I didn’t get the Replay board just to run recreations of arcade machines and computers of old, I also wanted to get my feet wet with FPGA programming and the Replay board seemed like a reasonable device to learn with. Unlike a dev-board, it also has a concrete use after I’m done learning about FPGAs.

In this post I’ll cover a few of the differences I encountered over the last few nights as I worked through the earlier chapters of a VHDL book and applied it to the Replay board.

If you’re not looking to learn a few FPGA basics with a replay board and you’ve not run out of sheep to count or sleeping pills, it’s safe to skip this post.

Please read the disclaimer at the end before attempting to run any of the code mentioned below on your replay hardware.


For programming the FPGA I bought the Waveshare XILINX JTAG Platform USB Cable which works with the WebPACK ISE IDE and is cheaper than the official Xilinx cable. It is also entirely optional as far as programming goes, you can transfer the generated .bit file to an SD card and make use of the OSD loader to configure the FPGA instead.

Waveshare JTAG Platform Cable USB

Waveshare JTAG Platform Cable USB

VHDL eBook

Having never done any FPGA dev before, learning the basics of VHDL is the first priority. A link on the FPGA forums led me to a free book called Introducing the Spartan 3E FPGA and VHDL.

The book is written in a tutorial style under the assumption you own either the Papillio One or the Digilent Basys2 and whilst it would certainly be easier going if you used one of those devices before moving onto the Replay, with a little extra effort you can still work through the majority of the book.

It’s also worth having a checkout of the Replay’s public SVN repo for reference. The cores for the replay are built using the ISE command line tools rather than the IDE itself, but imo it’s worth sticking with the IDE initially until you’ve worked through the eBook. Switching over to the cmd line later is relatively painless and there are example build scripts for both Linux and Windows in the SVN repo.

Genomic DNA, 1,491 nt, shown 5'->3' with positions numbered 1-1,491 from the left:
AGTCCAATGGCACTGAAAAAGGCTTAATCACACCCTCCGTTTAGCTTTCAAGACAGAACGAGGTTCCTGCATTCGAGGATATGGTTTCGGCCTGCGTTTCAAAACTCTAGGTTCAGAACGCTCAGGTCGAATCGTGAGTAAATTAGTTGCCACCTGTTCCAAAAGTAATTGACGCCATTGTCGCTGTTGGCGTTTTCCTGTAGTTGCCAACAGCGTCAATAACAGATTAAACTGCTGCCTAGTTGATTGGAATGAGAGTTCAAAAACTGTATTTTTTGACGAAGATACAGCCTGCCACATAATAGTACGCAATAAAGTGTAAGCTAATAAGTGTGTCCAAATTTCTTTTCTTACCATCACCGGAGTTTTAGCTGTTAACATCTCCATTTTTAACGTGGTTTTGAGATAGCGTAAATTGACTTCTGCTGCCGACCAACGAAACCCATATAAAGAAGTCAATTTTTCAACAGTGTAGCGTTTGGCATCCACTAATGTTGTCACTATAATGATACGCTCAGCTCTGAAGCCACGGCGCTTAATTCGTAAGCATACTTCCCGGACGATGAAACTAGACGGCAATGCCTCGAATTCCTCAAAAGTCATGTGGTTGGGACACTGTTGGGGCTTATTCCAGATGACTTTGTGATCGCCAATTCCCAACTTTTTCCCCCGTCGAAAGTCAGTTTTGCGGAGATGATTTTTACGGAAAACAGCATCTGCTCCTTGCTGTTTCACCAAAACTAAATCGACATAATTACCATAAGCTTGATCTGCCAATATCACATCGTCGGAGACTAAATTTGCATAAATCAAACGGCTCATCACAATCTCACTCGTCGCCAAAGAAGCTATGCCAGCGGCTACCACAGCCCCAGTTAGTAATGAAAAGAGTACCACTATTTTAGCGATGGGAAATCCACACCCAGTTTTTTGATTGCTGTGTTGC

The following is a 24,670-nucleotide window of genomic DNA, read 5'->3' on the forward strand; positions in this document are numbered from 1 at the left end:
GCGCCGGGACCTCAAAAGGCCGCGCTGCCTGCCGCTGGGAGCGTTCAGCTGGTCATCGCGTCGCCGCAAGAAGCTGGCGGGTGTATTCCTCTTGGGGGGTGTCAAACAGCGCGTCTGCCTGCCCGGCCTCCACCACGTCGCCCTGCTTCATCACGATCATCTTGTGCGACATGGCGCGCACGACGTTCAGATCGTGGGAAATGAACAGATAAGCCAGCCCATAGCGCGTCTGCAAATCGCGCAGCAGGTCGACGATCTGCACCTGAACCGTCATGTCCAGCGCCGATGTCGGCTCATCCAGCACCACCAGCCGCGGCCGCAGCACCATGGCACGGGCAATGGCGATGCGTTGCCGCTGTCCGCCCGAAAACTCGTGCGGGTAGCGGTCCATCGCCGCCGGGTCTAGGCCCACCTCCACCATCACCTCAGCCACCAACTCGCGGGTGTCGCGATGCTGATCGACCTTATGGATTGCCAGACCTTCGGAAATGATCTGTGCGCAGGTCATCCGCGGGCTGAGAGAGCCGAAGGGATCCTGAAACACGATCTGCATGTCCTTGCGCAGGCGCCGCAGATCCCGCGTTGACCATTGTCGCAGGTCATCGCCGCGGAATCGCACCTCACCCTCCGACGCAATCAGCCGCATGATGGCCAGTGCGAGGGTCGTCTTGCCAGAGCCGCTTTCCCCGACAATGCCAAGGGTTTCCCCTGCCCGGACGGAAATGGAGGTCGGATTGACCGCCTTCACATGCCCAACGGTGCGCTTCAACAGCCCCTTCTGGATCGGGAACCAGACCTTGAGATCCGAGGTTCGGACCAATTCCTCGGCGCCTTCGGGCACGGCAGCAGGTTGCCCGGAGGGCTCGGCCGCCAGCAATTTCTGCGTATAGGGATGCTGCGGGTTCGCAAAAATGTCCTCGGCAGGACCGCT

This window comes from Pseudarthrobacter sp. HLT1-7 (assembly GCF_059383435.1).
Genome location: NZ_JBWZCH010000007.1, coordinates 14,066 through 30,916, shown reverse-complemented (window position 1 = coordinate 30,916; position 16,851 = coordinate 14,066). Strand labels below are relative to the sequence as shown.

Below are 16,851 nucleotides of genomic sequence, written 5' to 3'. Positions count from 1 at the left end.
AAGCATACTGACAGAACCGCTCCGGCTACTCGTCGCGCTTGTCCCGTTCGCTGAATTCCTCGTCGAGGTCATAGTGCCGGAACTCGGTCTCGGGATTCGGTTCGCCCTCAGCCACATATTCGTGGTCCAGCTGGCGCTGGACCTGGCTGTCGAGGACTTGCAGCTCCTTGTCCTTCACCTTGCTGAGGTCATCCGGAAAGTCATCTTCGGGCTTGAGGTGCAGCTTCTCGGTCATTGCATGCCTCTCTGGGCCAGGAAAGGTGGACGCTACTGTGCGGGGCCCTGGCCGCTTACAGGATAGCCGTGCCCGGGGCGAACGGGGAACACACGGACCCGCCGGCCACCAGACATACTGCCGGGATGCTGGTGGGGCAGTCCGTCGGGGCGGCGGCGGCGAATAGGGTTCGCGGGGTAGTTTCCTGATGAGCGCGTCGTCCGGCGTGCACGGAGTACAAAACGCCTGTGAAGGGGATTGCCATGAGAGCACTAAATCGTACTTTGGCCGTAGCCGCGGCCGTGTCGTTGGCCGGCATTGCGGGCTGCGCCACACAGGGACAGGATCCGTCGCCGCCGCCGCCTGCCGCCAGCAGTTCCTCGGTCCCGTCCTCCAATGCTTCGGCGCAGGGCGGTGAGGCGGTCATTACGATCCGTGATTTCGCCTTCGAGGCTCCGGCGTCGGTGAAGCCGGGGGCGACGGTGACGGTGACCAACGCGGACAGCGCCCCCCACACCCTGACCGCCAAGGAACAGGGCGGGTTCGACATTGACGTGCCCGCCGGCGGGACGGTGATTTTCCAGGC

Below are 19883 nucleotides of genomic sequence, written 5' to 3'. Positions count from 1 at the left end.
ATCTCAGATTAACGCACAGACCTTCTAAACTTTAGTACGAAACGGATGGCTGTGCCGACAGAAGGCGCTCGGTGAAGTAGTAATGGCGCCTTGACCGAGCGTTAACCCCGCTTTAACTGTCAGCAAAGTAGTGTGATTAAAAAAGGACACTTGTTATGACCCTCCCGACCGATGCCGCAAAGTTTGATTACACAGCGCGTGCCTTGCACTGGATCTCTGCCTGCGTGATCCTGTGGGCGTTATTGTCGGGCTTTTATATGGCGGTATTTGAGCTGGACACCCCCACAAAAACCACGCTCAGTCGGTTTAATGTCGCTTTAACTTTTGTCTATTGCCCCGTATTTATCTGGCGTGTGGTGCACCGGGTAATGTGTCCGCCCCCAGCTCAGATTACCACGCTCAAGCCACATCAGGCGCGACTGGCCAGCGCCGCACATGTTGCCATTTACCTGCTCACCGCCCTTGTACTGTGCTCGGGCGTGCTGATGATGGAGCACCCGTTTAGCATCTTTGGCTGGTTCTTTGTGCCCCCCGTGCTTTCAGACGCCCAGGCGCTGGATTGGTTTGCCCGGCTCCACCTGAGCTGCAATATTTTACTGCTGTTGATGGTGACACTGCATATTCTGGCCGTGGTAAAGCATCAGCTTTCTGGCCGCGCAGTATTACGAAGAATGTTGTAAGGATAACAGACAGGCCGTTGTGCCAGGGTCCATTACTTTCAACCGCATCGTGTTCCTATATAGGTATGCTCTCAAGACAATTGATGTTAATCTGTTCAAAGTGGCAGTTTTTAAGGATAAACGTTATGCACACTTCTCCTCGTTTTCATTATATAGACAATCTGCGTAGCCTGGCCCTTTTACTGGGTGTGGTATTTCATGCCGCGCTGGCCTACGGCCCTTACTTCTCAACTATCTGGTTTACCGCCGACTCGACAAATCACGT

Keep in mind that not all parts of the eBook are possible to do directly on the replay board unless you are willing to add extra LEDs/interfaces to the aux/expansion port. The Aux port can be used with 2.54mm pitch headers and broken out to a breadboard easily enough but take care is using them as there is no protection on the IO pins, they go straight to the FPGA. Failing that, the odd chapter can always be tested using the ISIM simulator instead of on real hardware too (see chapter 12)


For the replay board you want the ISE WebPACK installation from Xilinx and not the newer Vivado. Debian Stretch users should skip cable driver installation and perform a few extra udev steps after installation.

The /opt/Xilinx/14.7/ISE_DS/common/bin/lib64/ directory contains a udev rules file which needs a few tweaks and then transferring into /etc/udev/rules.d/ The hex files it will attempt to load via fxload either need transferring to /usr/share or the udev rule path editing to point to the /opt/Xilinx/… location.

Refer to this techplustuff blog post for the changes needed to the udev rule on Debian Stretch.

Once configured, the cable should show up under lsusb as

"ID 03fd:0008 Xilinx, Inc. Platform Cable USB II"

Anytime you launch ISE (the IDE) or impact (the JTAG programmer) tools, you’ll also need to first source the /opt/Xilinx/14.7/ISE_DS/settings64.sh file. I added two wrapper scripts in ~/bin/ for ise.sh and impact.sh e.g.


source /opt/Xilinx/14.7/ISE_DS/settings64.sh



Debian Stretch needs libXm4 and libstdc++5 installing in order to run the fpga-editor (see chapter 6.5.1) Unfortunately it also requires libXp which is no longer available in Stretch.

You don’t require this tool in order to build and program the Replay board but if you do want to run it, using the Jessie version of libxp6 appears to be a sufficient workaround. Hopefully the package will be re-introduced in sid/testing and a back-ported version can be used in stretch.